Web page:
Online defect detection using a high-speed multi-sensor data fusion system for laser metal deposition

  • Ahmed Murtaza Qureshi

Student thesis: Doctoral Thesis


Laser metal deposition (LMD) is an advanced additive manufacturing technology that is also known as metal 3D printing. It has many industrial applications which include building parts with complex geometry from scratch, Remanufacturing, and coating parts with a variety of materials. It is being adopted by the industry at a very quick rate, however quality assurance is still a hurdle that is being investigated. Defects are an inherent part of the process and are caused by many factors which may be unacceptable to industries like the Aerospace industry. For this the state of the art presents many NDT solutions to detect defects during the deposition process however, these methods have limitations due to the type of sensor being used, the high rate of change of the phenomenon the sensor is observing, the level of information that can be extracted from the sensor data about the defects and obviously the accuracy of the extracted information. This research investigates and develops a defect detection methodology that uses a multisensory array in collaboration with a custom data fusion algorithm that allows for the detection of defects and predicts features of the detected defects. This includes total number of defects, types and quantity of the defect, Max defect size and total defected area. This is achieved by first designing and developing a multisensory architecture capable of monitoring different parts of the defect development cycle at high enough sampling speeds so that information that indicates defects can be effectively captured. This is followed by monitoring defect provocation experiments to capture signals from a defected sample and training the system on these signals. In the training run the system takes the signals from these defect provocation experiments and stiches them onto defect information extracted from the XCT scans from the provocation experiments. From the stitched data sets events that exhibit anomalous behaviour which might indicate the presence of a defect are extracted and plugged into a K means clustering algorithm which sorts them into clusters. For every cluster a predictor table is formed which are used to predict defect features for any new event that is assigned to that cluster. The online data fusion algorithm takes in values from the predictor table once a new defect is introduced and outputs a predicted range between which the actual value of the defect feature lies in. The reliability of the range is also quantified using another value called % confidence which is formed using a unique scoring system. The results of this system show a relatively higher accuracy than solutions that use a single sensor approach and predicts further information about the defects.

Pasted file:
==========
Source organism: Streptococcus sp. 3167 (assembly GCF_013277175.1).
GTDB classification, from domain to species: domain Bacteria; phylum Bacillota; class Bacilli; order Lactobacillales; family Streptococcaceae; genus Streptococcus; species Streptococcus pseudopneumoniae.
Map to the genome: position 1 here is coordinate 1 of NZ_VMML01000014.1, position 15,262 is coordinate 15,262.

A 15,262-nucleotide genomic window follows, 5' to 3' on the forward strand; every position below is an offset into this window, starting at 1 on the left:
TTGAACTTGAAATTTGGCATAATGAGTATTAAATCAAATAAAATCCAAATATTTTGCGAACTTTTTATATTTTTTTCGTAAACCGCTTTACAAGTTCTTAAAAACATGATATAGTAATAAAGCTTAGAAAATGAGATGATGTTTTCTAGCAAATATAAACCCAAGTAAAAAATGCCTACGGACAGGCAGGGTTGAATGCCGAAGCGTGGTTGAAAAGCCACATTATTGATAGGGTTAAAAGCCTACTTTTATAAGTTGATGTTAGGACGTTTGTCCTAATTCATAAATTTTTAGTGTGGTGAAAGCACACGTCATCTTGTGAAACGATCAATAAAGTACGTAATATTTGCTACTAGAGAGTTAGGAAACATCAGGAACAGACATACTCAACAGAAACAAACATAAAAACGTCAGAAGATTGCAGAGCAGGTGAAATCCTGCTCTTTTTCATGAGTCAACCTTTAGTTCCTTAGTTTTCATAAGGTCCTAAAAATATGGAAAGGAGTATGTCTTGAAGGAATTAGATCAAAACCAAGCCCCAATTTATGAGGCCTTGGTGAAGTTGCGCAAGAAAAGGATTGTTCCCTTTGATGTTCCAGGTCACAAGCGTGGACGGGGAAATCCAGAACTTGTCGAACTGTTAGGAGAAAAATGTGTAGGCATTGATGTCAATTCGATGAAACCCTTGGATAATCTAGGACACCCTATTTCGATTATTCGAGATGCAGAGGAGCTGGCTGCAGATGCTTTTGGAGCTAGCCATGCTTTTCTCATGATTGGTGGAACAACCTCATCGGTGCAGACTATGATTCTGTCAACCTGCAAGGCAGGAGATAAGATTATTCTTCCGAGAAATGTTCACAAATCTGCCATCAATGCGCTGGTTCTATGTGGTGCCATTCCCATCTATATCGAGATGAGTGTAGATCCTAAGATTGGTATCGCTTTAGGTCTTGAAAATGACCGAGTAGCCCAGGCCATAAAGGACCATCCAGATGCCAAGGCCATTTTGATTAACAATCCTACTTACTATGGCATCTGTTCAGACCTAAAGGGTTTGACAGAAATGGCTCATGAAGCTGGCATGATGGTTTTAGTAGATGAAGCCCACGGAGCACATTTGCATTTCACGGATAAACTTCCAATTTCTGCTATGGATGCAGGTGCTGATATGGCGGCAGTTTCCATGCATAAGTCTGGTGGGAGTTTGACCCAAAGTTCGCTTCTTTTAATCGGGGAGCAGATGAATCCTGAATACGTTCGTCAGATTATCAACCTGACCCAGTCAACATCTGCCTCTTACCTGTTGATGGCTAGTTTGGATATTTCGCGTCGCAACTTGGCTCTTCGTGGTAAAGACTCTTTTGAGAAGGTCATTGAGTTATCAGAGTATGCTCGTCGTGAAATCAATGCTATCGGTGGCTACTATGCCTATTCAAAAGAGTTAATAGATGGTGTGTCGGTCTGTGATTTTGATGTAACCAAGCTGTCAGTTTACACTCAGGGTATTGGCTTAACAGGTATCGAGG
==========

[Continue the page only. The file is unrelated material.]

Date of Award8 Jun 2022
Original languageEnglish
Awarding Institution
  • University Of Strathclyde
SponsorsUniversity of Strathclyde
SupervisorRemi Christophe Zante (Supervisor) & Xichun Luo (Supervisor)

Cite this